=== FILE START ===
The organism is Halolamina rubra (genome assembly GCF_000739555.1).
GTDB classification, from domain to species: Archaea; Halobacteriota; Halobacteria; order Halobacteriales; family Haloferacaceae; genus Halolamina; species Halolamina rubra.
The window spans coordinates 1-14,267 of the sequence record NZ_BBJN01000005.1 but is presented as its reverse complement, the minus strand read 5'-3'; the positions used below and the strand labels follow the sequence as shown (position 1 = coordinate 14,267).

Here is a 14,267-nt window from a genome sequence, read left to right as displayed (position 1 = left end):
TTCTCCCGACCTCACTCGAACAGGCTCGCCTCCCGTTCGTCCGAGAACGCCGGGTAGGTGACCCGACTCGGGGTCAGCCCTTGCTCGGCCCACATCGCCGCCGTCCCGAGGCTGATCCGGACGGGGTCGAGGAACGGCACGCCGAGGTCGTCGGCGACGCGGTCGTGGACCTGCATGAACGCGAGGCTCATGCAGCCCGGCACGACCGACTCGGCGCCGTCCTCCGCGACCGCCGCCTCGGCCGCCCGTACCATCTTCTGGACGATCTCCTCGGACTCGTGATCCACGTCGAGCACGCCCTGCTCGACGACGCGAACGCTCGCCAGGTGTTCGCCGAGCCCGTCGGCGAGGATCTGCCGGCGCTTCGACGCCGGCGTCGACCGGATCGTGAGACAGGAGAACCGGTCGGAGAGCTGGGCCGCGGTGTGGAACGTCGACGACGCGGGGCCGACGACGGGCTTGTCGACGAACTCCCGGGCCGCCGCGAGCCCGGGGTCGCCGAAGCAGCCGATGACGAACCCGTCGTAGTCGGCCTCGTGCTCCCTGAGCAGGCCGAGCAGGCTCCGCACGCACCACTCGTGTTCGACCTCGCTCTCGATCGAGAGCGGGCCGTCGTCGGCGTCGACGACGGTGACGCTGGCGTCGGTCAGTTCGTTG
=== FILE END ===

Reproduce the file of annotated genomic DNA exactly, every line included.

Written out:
The organism is Halolamina rubra (genome assembly GCF_000739555.1).
GTDB classification, from domain to species: Archaea; Halobacteriota; Halobacteria; order Halobacteriales; family Haloferacaceae; genus Halolamina; species Halolamina rubra.
The window spans coordinates 1-14,267 of the sequence record NZ_BBJN01000005.1 but is presented as its reverse complement, the minus strand read 5'-3'; the positions used below and the strand labels follow the sequence as shown (position 1 = coordinate 14,267).

Here is a 14,267-nt window from a genome sequence, read left to right as displayed (position 1 = left end):
TTCTCCCGACCTCACTCGAACAGGCTCGCCTCCCGTTCGTCCGAGAACGCCGGGTAGGTGACCCGACTCGGGGTCAGCCCTTGCTCGGCCCACATCGCCGCCGTCCCGAGGCTGATCCGGACGGGGTCGAGGAACGGCACGCCGAGGTCGTCGGCGACGCGGTCGTGGACCTGCATGAACGCGAGGCTCATGCAGCCCGGCACGACCGACTCGGCGCCGTCCTCCGCGACCGCCGCCTCGGCCGCCCGTACCATCTTCTGGACGATCTCCTCGGACTCGTGATCCACGTCGAGCACGCCCTGCTCGACGACGCGAACGCTCGCCAGGTGTTCGCCGAGCCCGTCGGCGAGGATCTGCCGGCGCTTCGACGCCGGCGTCGACCGGATCGTGAGACAGGAGAACCGGTCGGAGAGCTGGGCCGCGGTGTGGAACGTCGACGACGCGGGGCCGACGACGGGCTTGTCGACGAACTCCCGGGCCGCCGCGAGCCCGGGGTCGCCGAAGCAGCCGATGACGAACCCGTCGTAGTCGGCCTCGTGCTCCCTGAGCAGGCCGAGCAGGCTCCGCACGCACCACTCGTGTTCGACCTCGCTCTCGATCGAGAGCGGGCCGTCGTCGGCGTCGACGACGGTGACGCTGGCGTCGGTCAGTTCGTTG